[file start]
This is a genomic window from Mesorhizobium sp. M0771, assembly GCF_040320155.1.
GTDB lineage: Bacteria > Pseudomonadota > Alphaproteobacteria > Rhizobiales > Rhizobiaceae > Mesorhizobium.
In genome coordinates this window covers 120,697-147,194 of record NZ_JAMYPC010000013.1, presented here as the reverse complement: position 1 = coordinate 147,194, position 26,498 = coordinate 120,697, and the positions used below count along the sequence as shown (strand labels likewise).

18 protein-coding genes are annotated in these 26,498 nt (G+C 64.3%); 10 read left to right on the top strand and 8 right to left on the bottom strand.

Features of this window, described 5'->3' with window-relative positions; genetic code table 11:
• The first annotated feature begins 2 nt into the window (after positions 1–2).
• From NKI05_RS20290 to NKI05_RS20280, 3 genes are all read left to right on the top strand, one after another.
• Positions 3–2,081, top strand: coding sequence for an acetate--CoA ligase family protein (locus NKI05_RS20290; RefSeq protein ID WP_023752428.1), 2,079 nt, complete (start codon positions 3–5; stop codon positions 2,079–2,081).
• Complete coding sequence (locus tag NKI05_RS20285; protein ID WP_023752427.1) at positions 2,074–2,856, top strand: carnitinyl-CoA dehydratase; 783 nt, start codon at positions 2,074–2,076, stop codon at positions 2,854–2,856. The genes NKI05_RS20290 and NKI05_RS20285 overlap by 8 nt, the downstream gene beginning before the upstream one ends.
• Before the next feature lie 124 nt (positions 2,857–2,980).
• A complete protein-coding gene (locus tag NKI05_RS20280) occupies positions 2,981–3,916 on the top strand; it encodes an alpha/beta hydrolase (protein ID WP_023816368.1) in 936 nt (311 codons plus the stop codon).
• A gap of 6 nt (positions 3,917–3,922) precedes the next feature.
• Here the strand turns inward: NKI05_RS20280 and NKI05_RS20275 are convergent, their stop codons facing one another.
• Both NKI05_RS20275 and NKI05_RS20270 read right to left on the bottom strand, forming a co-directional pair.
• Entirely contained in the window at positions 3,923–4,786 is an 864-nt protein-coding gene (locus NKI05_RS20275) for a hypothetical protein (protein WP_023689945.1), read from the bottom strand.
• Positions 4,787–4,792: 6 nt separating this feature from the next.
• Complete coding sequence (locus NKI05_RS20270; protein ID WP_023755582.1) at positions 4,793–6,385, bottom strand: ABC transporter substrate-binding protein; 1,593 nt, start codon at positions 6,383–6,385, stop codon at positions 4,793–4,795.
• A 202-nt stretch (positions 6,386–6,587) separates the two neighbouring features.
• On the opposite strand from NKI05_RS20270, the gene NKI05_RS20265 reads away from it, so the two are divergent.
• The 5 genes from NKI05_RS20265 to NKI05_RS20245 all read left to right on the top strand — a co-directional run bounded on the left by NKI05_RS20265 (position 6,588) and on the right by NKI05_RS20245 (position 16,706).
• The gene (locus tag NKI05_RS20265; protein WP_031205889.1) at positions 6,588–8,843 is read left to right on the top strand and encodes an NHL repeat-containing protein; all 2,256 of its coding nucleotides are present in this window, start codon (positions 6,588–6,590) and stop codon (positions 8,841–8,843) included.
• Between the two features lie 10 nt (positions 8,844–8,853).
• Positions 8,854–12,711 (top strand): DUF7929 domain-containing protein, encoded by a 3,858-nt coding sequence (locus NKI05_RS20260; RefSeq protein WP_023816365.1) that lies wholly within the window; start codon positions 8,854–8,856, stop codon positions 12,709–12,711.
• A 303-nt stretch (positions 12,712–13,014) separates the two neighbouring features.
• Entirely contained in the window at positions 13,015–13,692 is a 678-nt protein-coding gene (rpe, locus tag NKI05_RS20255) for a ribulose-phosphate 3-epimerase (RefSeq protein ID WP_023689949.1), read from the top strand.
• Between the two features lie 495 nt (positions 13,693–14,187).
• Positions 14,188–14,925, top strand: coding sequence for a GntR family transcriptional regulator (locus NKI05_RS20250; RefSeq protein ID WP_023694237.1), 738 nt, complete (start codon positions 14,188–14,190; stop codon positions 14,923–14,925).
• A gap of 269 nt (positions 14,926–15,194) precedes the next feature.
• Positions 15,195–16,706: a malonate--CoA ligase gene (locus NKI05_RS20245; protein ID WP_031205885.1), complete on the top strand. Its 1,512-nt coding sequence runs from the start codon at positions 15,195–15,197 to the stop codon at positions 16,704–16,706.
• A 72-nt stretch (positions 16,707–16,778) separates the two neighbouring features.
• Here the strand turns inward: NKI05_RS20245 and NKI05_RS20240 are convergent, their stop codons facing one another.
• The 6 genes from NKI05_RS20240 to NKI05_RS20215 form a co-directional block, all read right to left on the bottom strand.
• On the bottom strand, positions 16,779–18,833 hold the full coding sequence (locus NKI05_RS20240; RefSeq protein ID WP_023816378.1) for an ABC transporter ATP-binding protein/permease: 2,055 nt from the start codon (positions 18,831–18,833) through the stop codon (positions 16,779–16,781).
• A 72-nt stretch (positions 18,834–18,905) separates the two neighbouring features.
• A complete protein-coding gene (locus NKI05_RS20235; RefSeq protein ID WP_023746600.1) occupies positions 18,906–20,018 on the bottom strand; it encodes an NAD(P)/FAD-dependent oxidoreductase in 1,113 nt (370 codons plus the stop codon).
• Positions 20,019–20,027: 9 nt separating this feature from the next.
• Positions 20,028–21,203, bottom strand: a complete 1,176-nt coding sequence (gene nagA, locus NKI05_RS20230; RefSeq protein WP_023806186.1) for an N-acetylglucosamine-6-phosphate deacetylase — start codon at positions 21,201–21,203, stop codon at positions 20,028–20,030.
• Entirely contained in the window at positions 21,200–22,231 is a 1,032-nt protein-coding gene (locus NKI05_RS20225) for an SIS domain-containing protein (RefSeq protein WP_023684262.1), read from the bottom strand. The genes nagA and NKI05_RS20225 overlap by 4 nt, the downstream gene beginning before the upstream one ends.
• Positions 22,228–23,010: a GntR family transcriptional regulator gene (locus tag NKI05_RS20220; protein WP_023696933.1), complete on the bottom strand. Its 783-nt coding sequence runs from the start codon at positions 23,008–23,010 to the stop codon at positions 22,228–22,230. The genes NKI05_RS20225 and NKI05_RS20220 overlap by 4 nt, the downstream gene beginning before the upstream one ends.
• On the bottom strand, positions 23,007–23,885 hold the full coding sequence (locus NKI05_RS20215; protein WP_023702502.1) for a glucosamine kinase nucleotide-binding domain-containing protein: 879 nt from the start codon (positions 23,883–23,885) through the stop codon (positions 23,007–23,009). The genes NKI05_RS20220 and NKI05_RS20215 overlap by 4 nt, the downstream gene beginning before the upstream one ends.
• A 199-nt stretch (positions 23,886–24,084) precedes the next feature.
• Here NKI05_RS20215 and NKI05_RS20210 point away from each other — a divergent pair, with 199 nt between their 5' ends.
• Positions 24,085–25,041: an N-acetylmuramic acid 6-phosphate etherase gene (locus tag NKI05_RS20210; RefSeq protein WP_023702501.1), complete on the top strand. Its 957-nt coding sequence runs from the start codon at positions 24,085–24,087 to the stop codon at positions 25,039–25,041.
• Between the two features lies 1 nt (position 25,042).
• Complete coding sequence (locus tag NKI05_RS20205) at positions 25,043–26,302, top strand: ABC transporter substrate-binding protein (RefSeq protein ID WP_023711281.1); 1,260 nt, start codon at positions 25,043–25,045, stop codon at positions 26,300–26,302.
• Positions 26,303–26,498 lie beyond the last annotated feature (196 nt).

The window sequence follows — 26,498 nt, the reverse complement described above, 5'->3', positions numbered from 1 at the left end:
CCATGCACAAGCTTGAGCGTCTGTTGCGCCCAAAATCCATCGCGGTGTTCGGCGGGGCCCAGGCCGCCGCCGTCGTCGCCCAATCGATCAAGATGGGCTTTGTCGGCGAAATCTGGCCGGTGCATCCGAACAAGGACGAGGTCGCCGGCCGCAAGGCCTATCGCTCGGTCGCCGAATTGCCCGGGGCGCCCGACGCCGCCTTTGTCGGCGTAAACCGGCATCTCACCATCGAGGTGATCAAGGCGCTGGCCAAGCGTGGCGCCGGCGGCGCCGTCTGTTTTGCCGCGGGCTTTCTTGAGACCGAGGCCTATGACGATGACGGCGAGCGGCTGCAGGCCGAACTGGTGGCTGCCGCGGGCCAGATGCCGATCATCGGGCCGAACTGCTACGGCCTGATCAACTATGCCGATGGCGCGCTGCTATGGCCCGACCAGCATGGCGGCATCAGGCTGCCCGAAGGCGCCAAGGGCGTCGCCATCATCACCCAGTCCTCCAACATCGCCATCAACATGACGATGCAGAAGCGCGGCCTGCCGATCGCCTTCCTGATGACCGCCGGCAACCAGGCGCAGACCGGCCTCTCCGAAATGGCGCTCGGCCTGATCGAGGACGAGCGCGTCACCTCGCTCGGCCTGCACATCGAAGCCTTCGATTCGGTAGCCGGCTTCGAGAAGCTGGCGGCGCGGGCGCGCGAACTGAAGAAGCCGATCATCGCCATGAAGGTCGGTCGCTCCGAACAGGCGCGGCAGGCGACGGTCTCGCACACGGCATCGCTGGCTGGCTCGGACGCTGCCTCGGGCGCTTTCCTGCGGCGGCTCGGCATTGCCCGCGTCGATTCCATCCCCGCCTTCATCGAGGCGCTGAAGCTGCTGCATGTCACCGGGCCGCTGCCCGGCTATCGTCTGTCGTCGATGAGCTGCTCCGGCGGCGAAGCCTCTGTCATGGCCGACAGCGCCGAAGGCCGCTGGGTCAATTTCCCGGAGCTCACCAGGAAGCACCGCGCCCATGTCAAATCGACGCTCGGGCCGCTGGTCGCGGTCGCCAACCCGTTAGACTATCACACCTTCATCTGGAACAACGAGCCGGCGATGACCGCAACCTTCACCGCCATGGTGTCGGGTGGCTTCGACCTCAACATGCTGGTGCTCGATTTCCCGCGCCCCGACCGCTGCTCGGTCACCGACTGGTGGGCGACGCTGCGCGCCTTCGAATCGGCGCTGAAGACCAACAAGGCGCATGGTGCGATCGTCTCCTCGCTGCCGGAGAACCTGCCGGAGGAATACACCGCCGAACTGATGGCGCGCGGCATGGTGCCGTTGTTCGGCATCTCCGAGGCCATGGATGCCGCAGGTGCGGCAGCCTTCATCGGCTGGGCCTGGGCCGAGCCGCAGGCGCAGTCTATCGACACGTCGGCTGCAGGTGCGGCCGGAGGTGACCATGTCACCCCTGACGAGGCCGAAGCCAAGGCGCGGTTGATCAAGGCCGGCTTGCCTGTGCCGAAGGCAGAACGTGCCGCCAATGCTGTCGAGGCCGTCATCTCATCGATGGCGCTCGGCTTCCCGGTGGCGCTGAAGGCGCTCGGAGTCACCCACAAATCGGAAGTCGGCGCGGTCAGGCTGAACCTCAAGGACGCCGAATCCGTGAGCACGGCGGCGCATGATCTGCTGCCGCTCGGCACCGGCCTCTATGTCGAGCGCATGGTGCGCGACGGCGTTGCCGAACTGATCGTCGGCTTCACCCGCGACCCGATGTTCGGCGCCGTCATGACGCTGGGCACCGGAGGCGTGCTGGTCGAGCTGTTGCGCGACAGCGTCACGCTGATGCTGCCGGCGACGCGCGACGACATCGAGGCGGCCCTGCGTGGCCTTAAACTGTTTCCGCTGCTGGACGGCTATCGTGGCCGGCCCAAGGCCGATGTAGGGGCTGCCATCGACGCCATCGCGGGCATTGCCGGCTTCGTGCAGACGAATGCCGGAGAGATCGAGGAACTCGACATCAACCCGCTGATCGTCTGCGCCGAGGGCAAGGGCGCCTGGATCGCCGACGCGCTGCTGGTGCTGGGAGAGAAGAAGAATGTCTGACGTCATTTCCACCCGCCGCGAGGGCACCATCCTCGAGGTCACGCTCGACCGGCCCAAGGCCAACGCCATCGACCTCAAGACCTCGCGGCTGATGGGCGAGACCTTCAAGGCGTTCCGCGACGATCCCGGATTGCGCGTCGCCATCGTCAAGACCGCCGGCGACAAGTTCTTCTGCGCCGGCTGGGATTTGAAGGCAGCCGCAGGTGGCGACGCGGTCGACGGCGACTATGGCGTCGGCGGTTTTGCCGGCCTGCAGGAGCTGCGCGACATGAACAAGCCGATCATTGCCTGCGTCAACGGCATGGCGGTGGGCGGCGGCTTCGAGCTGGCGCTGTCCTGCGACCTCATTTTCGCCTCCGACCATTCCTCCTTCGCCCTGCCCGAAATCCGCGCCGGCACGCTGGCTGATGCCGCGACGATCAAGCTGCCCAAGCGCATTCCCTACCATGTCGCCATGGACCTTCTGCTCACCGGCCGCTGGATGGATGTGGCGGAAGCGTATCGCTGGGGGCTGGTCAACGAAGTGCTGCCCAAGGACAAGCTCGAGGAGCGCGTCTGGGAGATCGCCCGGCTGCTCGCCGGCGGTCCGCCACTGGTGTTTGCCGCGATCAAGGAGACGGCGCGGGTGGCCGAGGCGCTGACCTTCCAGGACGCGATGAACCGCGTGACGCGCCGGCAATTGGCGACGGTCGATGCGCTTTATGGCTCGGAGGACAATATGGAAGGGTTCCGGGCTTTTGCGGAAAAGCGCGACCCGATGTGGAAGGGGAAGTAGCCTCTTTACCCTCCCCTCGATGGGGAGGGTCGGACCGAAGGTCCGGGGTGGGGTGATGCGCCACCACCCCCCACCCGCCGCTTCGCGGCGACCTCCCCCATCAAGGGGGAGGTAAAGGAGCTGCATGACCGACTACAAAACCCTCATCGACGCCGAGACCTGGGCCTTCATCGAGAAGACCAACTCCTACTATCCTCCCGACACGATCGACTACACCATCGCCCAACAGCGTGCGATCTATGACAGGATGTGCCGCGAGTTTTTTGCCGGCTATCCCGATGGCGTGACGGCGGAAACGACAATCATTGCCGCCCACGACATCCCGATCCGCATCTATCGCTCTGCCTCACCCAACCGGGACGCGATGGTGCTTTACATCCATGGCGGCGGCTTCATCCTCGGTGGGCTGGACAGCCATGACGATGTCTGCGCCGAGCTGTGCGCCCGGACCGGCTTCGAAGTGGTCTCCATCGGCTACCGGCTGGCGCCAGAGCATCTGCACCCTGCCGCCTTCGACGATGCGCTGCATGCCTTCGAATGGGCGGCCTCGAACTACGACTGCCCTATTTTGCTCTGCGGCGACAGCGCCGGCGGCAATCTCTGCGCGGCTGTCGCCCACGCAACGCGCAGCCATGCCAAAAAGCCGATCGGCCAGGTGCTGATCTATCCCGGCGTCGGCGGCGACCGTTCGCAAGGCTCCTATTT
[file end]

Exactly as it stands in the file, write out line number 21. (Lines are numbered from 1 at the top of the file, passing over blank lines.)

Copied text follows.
• The gene (locus tag NKI05_RS20265; protein WP_031205889.1) at positions 6,588–8,843 is read left to right on the top strand and encodes an NHL repeat-containing protein; all 2,256 of its coding nucleotides are present in this window, start codon (positions 6,588–6,590) and stop codon (positions 8,841–8,843) included.